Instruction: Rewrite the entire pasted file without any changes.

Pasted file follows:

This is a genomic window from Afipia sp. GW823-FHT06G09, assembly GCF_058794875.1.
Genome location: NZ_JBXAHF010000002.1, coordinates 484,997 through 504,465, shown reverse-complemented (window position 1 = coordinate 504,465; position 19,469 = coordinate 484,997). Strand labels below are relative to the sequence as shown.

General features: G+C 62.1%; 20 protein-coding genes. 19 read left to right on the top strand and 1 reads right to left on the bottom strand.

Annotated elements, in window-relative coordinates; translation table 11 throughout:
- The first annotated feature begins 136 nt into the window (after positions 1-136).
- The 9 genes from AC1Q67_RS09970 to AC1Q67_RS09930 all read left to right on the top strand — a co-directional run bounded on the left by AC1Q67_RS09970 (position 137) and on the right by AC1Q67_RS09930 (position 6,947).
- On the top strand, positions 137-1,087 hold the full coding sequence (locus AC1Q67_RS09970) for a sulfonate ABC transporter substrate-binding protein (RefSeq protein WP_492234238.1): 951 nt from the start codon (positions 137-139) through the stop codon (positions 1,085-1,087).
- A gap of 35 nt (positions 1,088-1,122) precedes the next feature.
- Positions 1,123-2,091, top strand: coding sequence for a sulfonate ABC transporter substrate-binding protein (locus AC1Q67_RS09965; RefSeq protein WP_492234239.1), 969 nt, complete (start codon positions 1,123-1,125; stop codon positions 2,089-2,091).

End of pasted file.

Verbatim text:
This is a genomic window from Afipia sp. GW823-FHT06G09, assembly GCF_058794875.1.
Genome location: NZ_JBXAHF010000002.1, coordinates 484,997 through 504,465, shown reverse-complemented (window position 1 = coordinate 504,465; position 19,469 = coordinate 484,997). Strand labels below are relative to the sequence as shown.

General features: G+C 62.1%; 20 protein-coding genes. 19 read left to right on the top strand and 1 reads right to left on the bottom strand.

Annotated elements, in window-relative coordinates; translation table 11 throughout:
- The first annotated feature begins 136 nt into the window (after positions 1-136).
- The 9 genes from AC1Q67_RS09970 to AC1Q67_RS09930 all read left to right on the top strand — a co-directional run bounded on the left by AC1Q67_RS09970 (position 137) and on the right by AC1Q67_RS09930 (position 6,947).
- On the top strand, positions 137-1,087 hold the full coding sequence (locus AC1Q67_RS09970) for a sulfonate ABC transporter substrate-binding protein (RefSeq protein WP_492234238.1): 951 nt from the start codon (positions 137-139) through the stop codon (positions 1,085-1,087).
- A gap of 35 nt (positions 1,088-1,122) precedes the next feature.
- Positions 1,123-2,091, top strand: coding sequence for a sulfonate ABC transporter substrate-binding protein (locus AC1Q67_RS09965; RefSeq protein WP_492234239.1), 969 nt, complete (start codon positions 1,123-1,125; stop codon positions 2,089-2,091).